Are You Sleep Deprived?

From time to time, most of us experience poor sleep or trouble falling asleep. According to the Centers for Disease Control (CDC), 35% of Americans are not getting the recommended 7 hours of sleep each night. There are so many contributing factors that can cause poor sleep. Whatever your cause of lack of sleep may be, there could be a natural, affordable, sleep aid that could help you get the rest your mind and body need to repair itself.

What is Valerian Root?

Valerian root is a herb which can be found commonly in most parts of the world. Way back in the 1800s, Valerian Root was used before barbiturates as a pharmaceutical. Valerian Root still to this day has natural sedative properties and is one of the most commonly used herb in the world (1-3).

How does Valerian Root Work?

The active ingredients ingredients in valerian are unknown today, but many studies have found that taking valerian can reduce the amount of time it takes to fall asleep (by 14-17 minutes to be exact) and improve sleep quality (4-10). Most studies found taking a dose of 400-900 mg valerian extract up to 2 hours before bedtime is optimal (11-15).

Potential Interactions

When valerian is combined with alcohol could cause and additive sedative effect (16-17). Valerian should not be combined with St. John’s Wort. It’s recommended to check with a pharmacist or health care professional before combining prescription drugs and valerian. Valerian can sometimes cause a stomachache and headache in some people. Also, don’t let your cat get into your stash of valerian root because valerian has an opposite effect on cats than it does on humans. Valerian is like top notch cat nip! Your cat will be cray-cray for awhile as you’re trying to catch some zzz’s; not a good combo. Also, it’s not recommended to combine melatonin with valerian because the effects can be too strong.


Where to Find Valerian

Valerian can be easily found as an over the counter dietary supplement at pharmacies and chain dietary supplement stores. Valerian can be used as an essential oil and is commonly used in natural lotions and soaps as a calming aid. Valerian can also be found in herbal teas in combination with chamomile. It’s delicious! A perfect hot beverage before bedtime!

My Experience with Valerian

I usually take 2 capsules of Valerian an hour before bedtime. I personally feel Valerian gets me in the mindset to go to sleep and in a way “turns off” other distractions (like anxiousness and the urge to binge watch Netflix). I have never experienced a groggy or foggy feeling the next morning after taking Valerian the night before. I found that melatonin causes me to feel groggy and foggy the next morning; so I tend to avoid taking melatonin. I’ve heard of Valerian taking a few weeks before it starts to work – I did not experience that, thankfully! I also enjoy drinking a hot cup of SleepyTime Tea manufactured by Celestial Seasonings instead of taking Valerian in capsule form.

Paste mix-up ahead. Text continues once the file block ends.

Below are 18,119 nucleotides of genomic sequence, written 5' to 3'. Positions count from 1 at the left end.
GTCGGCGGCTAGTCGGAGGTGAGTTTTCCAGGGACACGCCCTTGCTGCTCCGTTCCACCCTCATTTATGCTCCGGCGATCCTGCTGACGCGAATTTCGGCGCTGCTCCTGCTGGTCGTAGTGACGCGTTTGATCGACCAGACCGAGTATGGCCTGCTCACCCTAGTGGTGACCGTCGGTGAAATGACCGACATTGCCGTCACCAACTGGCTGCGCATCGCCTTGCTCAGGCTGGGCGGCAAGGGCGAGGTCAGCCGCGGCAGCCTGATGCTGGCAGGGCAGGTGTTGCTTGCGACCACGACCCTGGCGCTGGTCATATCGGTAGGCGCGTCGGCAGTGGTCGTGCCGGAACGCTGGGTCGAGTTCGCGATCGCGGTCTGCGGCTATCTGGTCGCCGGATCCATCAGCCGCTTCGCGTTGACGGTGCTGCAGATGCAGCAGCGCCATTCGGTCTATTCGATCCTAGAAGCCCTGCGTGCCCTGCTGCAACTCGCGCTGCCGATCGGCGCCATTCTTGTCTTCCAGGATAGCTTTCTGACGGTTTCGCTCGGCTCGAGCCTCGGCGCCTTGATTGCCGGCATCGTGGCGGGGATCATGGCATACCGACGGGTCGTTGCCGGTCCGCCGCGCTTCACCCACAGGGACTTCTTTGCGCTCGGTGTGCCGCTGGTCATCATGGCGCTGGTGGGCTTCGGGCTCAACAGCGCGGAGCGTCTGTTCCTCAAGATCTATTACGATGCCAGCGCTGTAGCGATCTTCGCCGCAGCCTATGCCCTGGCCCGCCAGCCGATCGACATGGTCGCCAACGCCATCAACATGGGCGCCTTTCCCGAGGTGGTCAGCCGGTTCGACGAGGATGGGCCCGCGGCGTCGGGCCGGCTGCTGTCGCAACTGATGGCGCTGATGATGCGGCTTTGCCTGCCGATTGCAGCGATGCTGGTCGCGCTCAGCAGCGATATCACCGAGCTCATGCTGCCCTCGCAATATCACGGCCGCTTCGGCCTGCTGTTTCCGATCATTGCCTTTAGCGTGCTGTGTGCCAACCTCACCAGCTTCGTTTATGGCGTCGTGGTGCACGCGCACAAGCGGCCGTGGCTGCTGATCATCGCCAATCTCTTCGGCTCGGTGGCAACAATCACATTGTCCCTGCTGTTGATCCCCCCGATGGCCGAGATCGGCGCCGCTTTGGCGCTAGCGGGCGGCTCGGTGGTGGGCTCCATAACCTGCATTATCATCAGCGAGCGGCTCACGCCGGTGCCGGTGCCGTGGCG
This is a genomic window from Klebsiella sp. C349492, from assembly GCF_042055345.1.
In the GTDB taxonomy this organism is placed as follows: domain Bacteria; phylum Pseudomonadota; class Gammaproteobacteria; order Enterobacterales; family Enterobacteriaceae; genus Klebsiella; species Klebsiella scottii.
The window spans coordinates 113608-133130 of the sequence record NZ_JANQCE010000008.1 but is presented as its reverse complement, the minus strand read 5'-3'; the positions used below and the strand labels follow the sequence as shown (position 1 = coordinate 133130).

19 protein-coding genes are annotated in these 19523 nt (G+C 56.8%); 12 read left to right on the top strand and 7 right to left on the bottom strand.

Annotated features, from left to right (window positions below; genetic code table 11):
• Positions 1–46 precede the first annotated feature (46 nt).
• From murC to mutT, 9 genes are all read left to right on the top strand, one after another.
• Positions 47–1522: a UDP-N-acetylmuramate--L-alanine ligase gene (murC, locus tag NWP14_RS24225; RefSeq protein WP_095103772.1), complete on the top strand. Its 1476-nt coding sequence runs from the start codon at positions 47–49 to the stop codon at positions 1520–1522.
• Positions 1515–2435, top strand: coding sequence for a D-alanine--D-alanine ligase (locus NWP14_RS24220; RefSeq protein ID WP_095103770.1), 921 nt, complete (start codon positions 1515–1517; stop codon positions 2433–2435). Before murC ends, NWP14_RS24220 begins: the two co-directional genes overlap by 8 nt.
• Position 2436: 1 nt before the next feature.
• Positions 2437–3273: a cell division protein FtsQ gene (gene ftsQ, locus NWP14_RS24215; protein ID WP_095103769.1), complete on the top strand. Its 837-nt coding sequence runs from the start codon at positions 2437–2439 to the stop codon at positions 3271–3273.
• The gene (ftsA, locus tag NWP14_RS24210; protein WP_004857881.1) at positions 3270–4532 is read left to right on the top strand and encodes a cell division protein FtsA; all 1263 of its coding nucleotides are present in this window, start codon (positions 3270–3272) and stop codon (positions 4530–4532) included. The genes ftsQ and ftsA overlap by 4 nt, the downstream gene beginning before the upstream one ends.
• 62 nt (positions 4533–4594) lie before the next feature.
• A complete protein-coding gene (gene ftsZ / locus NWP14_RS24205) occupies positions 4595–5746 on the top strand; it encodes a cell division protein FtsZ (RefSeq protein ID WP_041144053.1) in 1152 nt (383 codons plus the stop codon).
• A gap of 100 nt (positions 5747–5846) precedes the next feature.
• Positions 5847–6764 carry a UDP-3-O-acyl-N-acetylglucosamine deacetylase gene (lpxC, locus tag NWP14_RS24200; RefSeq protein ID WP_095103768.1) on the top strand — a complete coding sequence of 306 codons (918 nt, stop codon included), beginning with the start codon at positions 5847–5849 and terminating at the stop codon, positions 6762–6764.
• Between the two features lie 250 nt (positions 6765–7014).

References:

  1. Gutierrez S, Ang-Lee MK, Walker DJ, Zacny JP. Assessing subjective and psychomotor effects of the herbal medication valerian in healthy volunteers. Pharmacol Biochem Behav 2004;78:57-64. View abstract.
  2. Zaffani, S., Cuzzolin, L., and Benoni, G. Herbal products: behaviors and beliefs among Italian women. Pharmacoepidemiol Drug Saf 2006;15(5):354-359.
  3. Bliwise, D. L. and Ansari, F. P. Insomnia associated with valerian and melatonin usage in the 2002 National Health Interview Survey. Sleep 7-1-2007;30(7):881-884. View abstract.
  4. Leathwood PD, Chauffard F, Heck E, Munoz-Box R. Aqueous extract of valerian root (Valeriana officinalis L.) improves sleep quality in man. Pharmacol Biochem Behav 1982;17:65-71.
  5. Donath F, Quispe S, Diefenbach K, et al. Critical evaluation of the effect of valerian extract on sleep structure and sleep quality. Pharmacopsychiatry 2000;33:47-53.
  6. Leathwood PD, Chauffard F. Aqueous extract of valerian reduces latency to fall asleep in man. Planta Med 1985;2:144-8.
  7. Oxman AD, Flottorp S, Håvelsrud K, et al. A televised, web-based randomised trial of an herbal remedy (valerian) for insomnia. PLoS One 2007 Oct 17;2:e1040.
  8. Vorbach EU, Darmstadt R, Gortelmeyer, Frankfurt, Bruning J. Therapie von Insomnien. Psychopharmakotherapie 1996;3:109-115.
  9. Balderer G, Borbély AA. Effect of valerian on human sleep. Psychopharmacology (Berl) 1985;87:406-9.
  10. Kamm-Kohl AV, Jansen W, Brickman P. Modern Baldriantherapie gegen nervöse Störungen im Senium. Die Medizinische Welt 1984;35:1450-1454.
  11. Leathwood PD, Chauffard F, Heck E, Munoz-Box R. Aqueous extract of valerian root (Valeriana officinalis L.) improves sleep quality in man. Pharmacol Biochem Behav 1982;17:65-71.
  12. Donath F, Quispe S, Diefenbach K, et al. Critical evaluation of the effect of valerian extract on sleep structure and sleep quality. Pharmacopsychiatry 2000;33:47-53.
  13. Bent S, Patterson M, Garvin D. Valerian for sleep: a systematic review and meta-analysis. Alternative Therapies 2001;7:S4.
  14. Leathwood PD, Chauffard F. Aqueous extract of valerian reduces latency to fall asleep in man. Planta Med 1985;2:144-8.
  15. Bent S, Padula A, Moore D, et al. Valerian for sleep: a systematic review and meta-analysis. Am J Med 2006;119:1005-12.
  16. Hadley S, Petry JJ. Valerian. Am Fam Physician 2003;67:1755-8.
  17. Chen D, Klesmer J, Giovanniello A, et al. Mental status changes in an alcohol abuser taking valerian and gingko biloba. Am J Addict. 2002 Winter;11:75-7.
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